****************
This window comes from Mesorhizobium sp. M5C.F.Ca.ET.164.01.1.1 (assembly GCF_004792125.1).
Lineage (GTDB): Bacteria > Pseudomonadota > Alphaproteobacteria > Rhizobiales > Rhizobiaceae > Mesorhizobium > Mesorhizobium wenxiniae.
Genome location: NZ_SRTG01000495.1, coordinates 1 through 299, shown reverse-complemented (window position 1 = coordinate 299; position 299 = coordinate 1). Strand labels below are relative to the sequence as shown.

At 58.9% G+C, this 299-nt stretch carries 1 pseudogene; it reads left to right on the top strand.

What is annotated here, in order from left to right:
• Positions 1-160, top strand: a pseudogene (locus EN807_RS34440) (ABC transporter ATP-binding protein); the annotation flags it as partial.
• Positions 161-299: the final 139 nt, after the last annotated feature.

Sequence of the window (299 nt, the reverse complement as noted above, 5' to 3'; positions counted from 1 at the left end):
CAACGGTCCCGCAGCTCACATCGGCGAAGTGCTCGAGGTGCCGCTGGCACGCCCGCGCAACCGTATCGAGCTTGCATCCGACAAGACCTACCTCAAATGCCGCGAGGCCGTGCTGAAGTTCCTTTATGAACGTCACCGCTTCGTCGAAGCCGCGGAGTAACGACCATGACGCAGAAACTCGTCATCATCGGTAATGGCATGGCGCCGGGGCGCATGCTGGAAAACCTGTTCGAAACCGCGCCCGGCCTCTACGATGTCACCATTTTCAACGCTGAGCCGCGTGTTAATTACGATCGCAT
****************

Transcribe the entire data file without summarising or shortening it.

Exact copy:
This window comes from Mesorhizobium sp. M5C.F.Ca.ET.164.01.1.1 (assembly GCF_004792125.1).
Lineage (GTDB): Bacteria > Pseudomonadota > Alphaproteobacteria > Rhizobiales > Rhizobiaceae > Mesorhizobium > Mesorhizobium wenxiniae.
Genome location: NZ_SRTG01000495.1, coordinates 1 through 299, shown reverse-complemented (window position 1 = coordinate 299; position 299 = coordinate 1). Strand labels below are relative to the sequence as shown.

At 58.9% G+C, this 299-nt stretch carries 1 pseudogene; it reads left to right on the top strand.

What is annotated here, in order from left to right:
• Positions 1-160, top strand: a pseudogene (locus EN807_RS34440) (ABC transporter ATP-binding protein); the annotation flags it as partial.
• Positions 161-299: the final 139 nt, after the last annotated feature.

Sequence of the window (299 nt, the reverse complement as noted above, 5' to 3'; positions counted from 1 at the left end):
CAACGGTCCCGCAGCTCACATCGGCGAAGTGCTCGAGGTGCCGCTGGCACGCCCGCGCAACCGTATCGAGCTTGCATCCGACAAGACCTACCTCAAATGCCGCGAGGCCGTGCTGAAGTTCCTTTATGAACGTCACCGCTTCGTCGAAGCCGCGGAGTAACGACCATGACGCAGAAACTCGTCATCATCGGTAATGGCATGGCGCCGGGGCGCATGCTGGAAAACCTGTTCGAAACCGCGCCCGGCCTCTACGATGTCACCATTTTCAACGCTGAGCCGCGTGTTAATTACGATCGCAT